Construction began with the removal of an aircraft stand and its underground refuelling mains, followed by the laying of more 2km of cable to bring two separate power supplies to site. The foundations consist of 1m and 750mm diameter piles with pile caps up to 4.1m deep.
The mast was prefabricated in sections at Bolton and Sheffield, prefitted with stairs, lift cores and services risers. In plan, it is an aerodynamically rounded triangle, with a diameter of 4.6m — just less than the 4.8m size limit for transportation. All but the top two sections (for the control room complex) were fabricated from heavily braced 3m long steel tubes. The tubes were heat treated for stress relief before the bracing was removed and the pieces welded into 12m lengths. Each section has a 30mm thick outer steel skin, stiffened with vertical plates spanning 3m between horizontal hoops. The hoops also formed end flanges for bolting the sections together internally on site.
The 31m high control room structure was assembled and equipped at a site on the southern perimeter of the airport, near Terminal 4. A temporary piled foundation was constructed and the top two sections of mast erected as its core. The site was far enough from taxiways for cranes to be used without restrictions.
The control room complex tapers in elevation and is circular in plan, with a maximum diameter of 17m at the roof. Its lowest level houses air-handling plant and a lift docking platform. The second level acommodates staff facilities and includes a cantilevered walkway for access to the window-cleaning cradle. The third level gallery is used for servicing the equipment room located immediately below the fourth level visual control centre. The equipment includes the tower's communcations and radar gear.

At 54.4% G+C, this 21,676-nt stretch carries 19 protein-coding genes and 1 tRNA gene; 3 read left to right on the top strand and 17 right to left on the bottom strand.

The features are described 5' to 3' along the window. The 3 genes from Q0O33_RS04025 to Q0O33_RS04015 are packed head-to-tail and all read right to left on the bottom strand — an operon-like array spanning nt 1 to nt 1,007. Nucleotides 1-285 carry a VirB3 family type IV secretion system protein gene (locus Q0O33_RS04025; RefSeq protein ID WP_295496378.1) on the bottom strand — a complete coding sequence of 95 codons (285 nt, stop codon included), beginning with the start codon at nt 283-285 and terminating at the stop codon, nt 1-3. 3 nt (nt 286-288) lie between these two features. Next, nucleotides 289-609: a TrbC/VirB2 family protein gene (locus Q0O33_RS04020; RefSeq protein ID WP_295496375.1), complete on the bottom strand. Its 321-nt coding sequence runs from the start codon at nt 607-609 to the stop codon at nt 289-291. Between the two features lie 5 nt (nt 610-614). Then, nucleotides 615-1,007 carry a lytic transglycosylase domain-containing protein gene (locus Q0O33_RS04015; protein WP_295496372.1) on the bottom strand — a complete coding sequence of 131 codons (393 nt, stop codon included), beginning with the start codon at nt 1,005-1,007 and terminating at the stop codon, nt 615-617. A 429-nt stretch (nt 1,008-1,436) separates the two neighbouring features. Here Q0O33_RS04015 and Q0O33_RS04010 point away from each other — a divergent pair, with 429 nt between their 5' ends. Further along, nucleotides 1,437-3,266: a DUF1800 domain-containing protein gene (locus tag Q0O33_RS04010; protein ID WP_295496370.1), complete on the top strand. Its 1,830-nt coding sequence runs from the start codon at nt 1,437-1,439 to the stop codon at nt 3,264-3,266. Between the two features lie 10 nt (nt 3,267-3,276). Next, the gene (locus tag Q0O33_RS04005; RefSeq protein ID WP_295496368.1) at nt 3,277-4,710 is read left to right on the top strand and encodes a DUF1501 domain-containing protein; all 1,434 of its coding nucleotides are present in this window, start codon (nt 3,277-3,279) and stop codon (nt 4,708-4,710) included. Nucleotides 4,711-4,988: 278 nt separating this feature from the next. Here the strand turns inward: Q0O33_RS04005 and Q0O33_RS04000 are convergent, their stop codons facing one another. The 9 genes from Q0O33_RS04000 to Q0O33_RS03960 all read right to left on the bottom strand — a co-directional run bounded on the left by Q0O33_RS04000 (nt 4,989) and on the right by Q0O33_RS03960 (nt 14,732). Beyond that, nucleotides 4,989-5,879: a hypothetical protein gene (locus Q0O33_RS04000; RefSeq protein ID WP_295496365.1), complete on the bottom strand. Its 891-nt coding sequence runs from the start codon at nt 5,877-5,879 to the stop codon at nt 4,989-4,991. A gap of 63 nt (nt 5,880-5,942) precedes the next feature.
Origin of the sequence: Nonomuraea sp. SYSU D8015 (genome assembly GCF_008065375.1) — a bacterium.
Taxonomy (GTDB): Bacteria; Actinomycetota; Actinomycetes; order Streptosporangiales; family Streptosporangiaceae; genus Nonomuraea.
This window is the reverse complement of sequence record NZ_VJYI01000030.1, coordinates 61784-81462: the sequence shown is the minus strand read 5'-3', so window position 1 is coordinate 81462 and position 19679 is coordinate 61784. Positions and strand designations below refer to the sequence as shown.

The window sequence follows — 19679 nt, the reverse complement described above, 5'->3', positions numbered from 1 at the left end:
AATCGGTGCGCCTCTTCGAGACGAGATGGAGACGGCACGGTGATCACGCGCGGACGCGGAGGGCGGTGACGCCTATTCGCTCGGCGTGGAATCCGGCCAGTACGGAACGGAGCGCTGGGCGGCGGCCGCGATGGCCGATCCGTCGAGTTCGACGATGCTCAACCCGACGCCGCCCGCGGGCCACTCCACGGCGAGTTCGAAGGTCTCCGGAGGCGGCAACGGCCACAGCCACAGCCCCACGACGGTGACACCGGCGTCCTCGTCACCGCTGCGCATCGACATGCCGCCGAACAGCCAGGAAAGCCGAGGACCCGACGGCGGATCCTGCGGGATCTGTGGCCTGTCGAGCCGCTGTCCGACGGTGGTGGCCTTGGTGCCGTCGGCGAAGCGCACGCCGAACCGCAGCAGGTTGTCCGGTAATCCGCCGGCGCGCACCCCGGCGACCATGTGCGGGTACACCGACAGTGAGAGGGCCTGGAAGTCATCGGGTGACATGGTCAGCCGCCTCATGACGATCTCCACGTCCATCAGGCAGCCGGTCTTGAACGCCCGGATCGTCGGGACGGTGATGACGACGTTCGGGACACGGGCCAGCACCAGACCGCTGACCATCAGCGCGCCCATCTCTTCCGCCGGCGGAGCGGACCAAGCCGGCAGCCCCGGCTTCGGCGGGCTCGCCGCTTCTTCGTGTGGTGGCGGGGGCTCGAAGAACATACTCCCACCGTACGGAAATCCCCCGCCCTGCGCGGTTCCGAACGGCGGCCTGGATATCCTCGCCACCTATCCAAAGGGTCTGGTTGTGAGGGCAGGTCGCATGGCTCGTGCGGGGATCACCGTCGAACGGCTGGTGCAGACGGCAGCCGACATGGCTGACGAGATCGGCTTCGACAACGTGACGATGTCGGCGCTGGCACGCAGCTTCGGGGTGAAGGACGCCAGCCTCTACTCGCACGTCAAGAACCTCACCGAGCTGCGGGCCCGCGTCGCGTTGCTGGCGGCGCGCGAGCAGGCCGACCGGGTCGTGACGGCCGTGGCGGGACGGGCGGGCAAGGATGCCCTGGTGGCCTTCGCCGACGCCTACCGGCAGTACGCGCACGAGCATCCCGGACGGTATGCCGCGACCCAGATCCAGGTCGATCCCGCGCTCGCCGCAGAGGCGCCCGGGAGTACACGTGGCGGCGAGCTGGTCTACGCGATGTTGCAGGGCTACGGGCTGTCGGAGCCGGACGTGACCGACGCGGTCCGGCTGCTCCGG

The column-free visual control room contains desks for 13 air traffic controllers. Its floor area is set back from the glazing to protect the controllers from air currents circulating near the glass. The room’s temperature is regulated by air-conditioning vents in the floor and air jets around the perimeter.
The control room structure consists of 24 radial portal frames. Each is composed of a steel roof truss with moment connections to vertical members that double as glazing mullions. The floors are concrete laid on steel decking, supported by the portal frame legs, in turn supported by a steel ring beam wrapping the first level of the structure, just above the connection points for the three sets of cable stays.
The 50 tonne roof and its acoustic lining, access walkway, decking and waterproofing was constructed and fitted out on the ground. It was then craned into position, and the glazing installed. The largest double-glazed units, 5.5m by 3.5m, weigh 1.2 tonnes each and were placed by a crane using a purpose-built lifting apparatus.